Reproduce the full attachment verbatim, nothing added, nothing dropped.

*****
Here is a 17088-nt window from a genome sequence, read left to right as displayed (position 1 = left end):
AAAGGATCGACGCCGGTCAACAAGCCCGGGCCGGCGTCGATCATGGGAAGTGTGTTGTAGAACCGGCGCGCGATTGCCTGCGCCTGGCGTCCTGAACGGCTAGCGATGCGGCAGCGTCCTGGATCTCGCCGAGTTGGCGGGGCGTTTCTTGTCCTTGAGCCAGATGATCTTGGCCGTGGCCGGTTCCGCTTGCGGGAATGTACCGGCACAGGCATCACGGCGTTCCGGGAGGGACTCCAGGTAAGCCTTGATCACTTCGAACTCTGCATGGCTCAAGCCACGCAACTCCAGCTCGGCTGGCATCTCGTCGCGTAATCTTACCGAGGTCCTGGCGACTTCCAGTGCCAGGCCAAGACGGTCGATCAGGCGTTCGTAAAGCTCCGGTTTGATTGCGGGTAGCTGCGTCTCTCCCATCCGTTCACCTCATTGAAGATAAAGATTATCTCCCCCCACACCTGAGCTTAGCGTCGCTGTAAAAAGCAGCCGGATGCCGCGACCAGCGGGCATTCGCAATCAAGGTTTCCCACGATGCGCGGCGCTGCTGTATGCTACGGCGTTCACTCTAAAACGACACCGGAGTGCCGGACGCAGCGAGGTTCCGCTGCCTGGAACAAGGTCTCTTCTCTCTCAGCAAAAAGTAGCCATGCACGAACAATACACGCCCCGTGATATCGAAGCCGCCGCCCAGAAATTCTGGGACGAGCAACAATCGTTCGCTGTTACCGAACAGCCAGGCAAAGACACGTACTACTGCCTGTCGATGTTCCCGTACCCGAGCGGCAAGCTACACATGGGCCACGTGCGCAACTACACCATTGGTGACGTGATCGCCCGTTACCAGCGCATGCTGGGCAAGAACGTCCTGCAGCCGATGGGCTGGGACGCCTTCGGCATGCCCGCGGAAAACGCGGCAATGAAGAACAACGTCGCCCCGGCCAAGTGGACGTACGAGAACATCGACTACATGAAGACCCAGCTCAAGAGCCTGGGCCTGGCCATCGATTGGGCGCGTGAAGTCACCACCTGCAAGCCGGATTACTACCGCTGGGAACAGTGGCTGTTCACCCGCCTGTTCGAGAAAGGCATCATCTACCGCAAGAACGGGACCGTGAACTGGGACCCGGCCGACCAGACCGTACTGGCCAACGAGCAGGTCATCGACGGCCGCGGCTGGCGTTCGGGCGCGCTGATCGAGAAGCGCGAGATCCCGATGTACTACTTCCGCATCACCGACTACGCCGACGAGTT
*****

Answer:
Here is a 17088-nt window from a genome sequence, read left to right as displayed (position 1 = left end):
AAAGGATCGACGCCGGTCAACAAGCCCGGGCCGGCGTCGATCATGGGAAGTGTGTTGTAGAACCGGCGCGCGATTGCCTGCGCCTGGCGTCCTGAACGGCTAGCGATGCGGCAGCGTCCTGGATCTCGCCGAGTTGGCGGGGCGTTTCTTGTCCTTGAGCCAGATGATCTTGGCCGTGGCCGGTTCCGCTTGCGGGAATGTACCGGCACAGGCATCACGGCGTTCCGGGAGGGACTCCAGGTAAGCCTTGATCACTTCGAACTCTGCATGGCTCAAGCCACGCAACTCCAGCTCGGCTGGCATCTCGTCGCGTAATCTTACCGAGGTCCTGGCGACTTCCAGTGCCAGGCCAAGACGGTCGATCAGGCGTTCGTAAAGCTCCGGTTTGATTGCGGGTAGCTGCGTCTCTCCCATCCGTTCACCTCATTGAAGATAAAGATTATCTCCCCCCACACCTGAGCTTAGCGTCGCTGTAAAAAGCAGCCGGATGCCGCGACCAGCGGGCATTCGCAATCAAGGTTTCCCACGATGCGCGGCGCTGCTGTATGCTACGGCGTTCACTCTAAAACGACACCGGAGTGCCGGACGCAGCGAGGTTCCGCTGCCTGGAACAAGGTCTCTTCTCTCTCAGCAAAAAGTAGCCATGCACGAACAATACACGCCCCGTGATATCGAAGCCGCCGCCCAGAAATTCTGGGACGAGCAACAATCGTTCGCTGTTACCGAACAGCCAGGCAAAGACACGTACTACTGCCTGTCGATGTTCCCGTACCCGAGCGGCAAGCTACACATGGGCCACGTGCGCAACTACACCATTGGTGACGTGATCGCCCGTTACCAGCGCATGCTGGGCAAGAACGTCCTGCAGCCGATGGGCTGGGACGCCTTCGGCATGCCCGCGGAAAACGCGGCAATGAAGAACAACGTCGCCCCGGCCAAGTGGACGTACGAGAACATCGACTACATGAAGACCCAGCTCAAGAGCCTGGGCCTGGCCATCGATTGGGCGCGTGAAGTCACCACCTGCAAGCCGGATTACTACCGCTGGGAACAGTGGCTGTTCACCCGCCTGTTCGAGAAAGGCATCATCTACCGCAAGAACGGGACCGTGAACTGGGACCCGGCCGACCAGACCGTACTGGCCAACGAGCAGGTCATCGACGGCCGCGGCTGGCGTTCGGGCGCGCTGATCGAGAAGCGCGAGATCCCGATGTACTACTTCCGCATCACCGACTACGCCGACGAGTT